In memoriam: Dr. Roger B. Hanson, former Director of the U.S. Carbon Cycle Science Program Office

February 28, 2022

Roger Hanson

We recently learned of the passing of Dr. Roger B. Hanson. Dr. Hanson served as the Director of the U.S. Carbon Cycle Science Program Office from 2005 to 2011. He was instrumental in shepherding the development of the 2011 US Carbon Cycle Science Plan with the science community and in establishing ties with the Global Carbon Project and other partners. We would like to express our heartfelt condolences to Dr. Hanson's family and loved ones.

Before being recruited by the Carbon Cycle Interagency Working Group to lead the U.S. Carbon Cycle Science Program via UCAR, Dr. Hanson served eight years as Director of the JGOFS International Project Office in Bergen, Norway. In this position, he provided overall scientific leadership in the daily operations of the Joint Global Ocean Flux Study. In this role he contributed scientific, administrative and financial support to the Scientific Steering Committee in the investigation of past trends and emerging issues in global ocean biogeochemistry. During his tenure with the U.S. Carbon Cycle Science Program, Hanson provided direct support to the Carbon Cycle Interagency Working Group under the auspices of the U.S. Global Change Research Program on matters such as science activities, program management, annual budgets, and financial issues. He represented the interagency group on carbon cycle science issues with the U.S. Global Change Research Program with identified links to carbon cycle science. He acted as a liaison with international carbon cycle science programs under Earth System Science Partners, in particular the Global Carbon Project. In other capacities, he supported the interagency working group in preparing topic white papers, science plans and program accomplishments, analyzing the scope of federal carbon cycle research projects, informing the interagency group on project status, needs, and opportunities for enhancing research coordination among research scientists, agencies and programs, and communicating significant new findings to the agencies, science communities and the public.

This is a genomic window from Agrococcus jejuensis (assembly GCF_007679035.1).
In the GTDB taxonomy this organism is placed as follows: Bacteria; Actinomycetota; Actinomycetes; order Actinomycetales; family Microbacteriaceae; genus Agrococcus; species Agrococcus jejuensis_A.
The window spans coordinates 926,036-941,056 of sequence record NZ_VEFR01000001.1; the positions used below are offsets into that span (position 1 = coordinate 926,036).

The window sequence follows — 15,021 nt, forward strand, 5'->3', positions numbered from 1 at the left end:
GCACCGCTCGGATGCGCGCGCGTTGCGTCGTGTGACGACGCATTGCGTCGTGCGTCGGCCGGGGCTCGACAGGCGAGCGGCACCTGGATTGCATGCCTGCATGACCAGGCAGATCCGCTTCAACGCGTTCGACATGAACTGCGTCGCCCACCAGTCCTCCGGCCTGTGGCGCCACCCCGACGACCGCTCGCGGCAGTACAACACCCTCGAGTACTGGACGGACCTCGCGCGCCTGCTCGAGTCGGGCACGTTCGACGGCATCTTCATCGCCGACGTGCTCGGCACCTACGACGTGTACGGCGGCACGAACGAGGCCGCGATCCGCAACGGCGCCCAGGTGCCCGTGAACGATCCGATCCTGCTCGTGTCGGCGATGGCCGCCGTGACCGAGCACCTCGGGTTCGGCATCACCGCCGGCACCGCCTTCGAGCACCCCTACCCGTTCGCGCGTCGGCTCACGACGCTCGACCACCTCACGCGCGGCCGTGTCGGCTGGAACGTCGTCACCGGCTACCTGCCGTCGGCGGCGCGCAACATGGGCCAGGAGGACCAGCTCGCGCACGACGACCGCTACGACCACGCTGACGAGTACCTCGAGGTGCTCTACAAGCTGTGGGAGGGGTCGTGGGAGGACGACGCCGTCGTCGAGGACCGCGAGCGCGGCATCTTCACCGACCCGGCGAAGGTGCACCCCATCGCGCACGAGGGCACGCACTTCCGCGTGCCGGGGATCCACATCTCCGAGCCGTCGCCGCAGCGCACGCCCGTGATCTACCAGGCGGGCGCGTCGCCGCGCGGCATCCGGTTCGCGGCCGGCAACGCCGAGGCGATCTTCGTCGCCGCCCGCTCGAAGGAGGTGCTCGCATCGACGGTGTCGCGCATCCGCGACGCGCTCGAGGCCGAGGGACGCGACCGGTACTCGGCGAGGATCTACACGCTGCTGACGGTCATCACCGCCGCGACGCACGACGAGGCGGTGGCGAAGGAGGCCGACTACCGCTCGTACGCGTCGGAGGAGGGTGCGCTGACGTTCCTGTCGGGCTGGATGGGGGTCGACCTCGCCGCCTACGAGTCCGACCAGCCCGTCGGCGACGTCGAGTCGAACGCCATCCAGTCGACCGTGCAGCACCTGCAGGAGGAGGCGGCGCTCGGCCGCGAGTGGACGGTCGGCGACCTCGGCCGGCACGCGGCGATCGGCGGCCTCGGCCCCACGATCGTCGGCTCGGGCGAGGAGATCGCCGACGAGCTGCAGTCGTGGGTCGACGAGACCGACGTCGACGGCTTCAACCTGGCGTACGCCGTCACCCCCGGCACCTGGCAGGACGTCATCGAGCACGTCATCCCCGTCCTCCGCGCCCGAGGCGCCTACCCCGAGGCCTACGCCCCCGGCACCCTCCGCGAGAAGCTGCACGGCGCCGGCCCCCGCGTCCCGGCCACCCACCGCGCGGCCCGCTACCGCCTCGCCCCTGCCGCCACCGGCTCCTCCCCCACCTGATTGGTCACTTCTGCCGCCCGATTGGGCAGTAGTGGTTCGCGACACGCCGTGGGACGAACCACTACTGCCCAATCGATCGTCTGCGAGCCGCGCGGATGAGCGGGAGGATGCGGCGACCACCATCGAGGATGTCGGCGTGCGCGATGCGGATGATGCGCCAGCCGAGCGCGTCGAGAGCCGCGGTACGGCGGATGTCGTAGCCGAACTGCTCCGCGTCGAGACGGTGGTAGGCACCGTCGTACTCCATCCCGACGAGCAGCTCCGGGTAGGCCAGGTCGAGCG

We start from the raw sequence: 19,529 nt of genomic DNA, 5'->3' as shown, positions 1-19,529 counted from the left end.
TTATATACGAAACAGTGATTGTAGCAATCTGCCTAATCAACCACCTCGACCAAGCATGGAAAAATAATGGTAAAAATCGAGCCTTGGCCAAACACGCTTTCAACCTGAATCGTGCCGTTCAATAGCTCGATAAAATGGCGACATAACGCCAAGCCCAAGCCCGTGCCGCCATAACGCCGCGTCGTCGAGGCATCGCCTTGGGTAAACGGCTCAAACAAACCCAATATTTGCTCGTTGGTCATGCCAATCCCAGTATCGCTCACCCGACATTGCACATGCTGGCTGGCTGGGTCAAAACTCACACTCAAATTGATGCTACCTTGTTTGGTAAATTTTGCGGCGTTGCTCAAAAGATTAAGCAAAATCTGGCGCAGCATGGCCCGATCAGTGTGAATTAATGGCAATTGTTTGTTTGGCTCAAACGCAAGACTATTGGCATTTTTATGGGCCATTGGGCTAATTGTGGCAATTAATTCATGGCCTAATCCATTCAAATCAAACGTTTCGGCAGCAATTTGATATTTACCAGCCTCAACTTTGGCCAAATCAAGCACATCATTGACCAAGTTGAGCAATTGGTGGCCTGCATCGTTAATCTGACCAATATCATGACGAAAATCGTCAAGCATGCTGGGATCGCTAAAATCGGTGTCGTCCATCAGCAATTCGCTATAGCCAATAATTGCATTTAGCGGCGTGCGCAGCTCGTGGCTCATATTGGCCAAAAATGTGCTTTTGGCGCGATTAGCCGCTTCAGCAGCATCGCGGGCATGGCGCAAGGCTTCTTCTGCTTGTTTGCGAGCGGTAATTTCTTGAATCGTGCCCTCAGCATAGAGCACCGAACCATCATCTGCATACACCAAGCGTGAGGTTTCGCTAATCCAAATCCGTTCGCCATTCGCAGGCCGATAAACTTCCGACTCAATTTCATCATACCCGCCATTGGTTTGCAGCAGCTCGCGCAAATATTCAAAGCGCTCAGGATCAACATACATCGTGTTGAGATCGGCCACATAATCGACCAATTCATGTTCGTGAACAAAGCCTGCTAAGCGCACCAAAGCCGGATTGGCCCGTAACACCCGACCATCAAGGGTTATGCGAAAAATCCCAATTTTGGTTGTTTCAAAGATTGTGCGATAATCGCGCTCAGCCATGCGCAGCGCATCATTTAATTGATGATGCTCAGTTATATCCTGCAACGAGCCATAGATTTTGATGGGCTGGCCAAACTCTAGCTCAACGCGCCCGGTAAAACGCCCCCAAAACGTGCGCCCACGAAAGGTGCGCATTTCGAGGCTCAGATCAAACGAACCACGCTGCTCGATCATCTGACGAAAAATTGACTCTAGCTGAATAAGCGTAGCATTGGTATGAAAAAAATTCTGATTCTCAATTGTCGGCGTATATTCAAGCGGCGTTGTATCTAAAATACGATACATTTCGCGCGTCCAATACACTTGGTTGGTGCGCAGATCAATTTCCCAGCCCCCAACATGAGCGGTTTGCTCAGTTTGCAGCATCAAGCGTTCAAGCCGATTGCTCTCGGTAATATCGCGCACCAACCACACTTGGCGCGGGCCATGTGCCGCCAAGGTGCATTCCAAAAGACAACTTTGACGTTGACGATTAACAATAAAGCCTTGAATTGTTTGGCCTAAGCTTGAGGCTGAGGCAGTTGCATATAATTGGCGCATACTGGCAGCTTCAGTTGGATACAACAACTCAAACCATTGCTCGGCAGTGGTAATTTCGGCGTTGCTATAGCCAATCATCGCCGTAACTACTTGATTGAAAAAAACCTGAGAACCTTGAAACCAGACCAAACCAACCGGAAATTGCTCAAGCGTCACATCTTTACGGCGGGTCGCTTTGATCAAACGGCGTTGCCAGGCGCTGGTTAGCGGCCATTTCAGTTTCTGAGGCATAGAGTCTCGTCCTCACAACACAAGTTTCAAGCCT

This page last updated 03/18/2022 - 14:33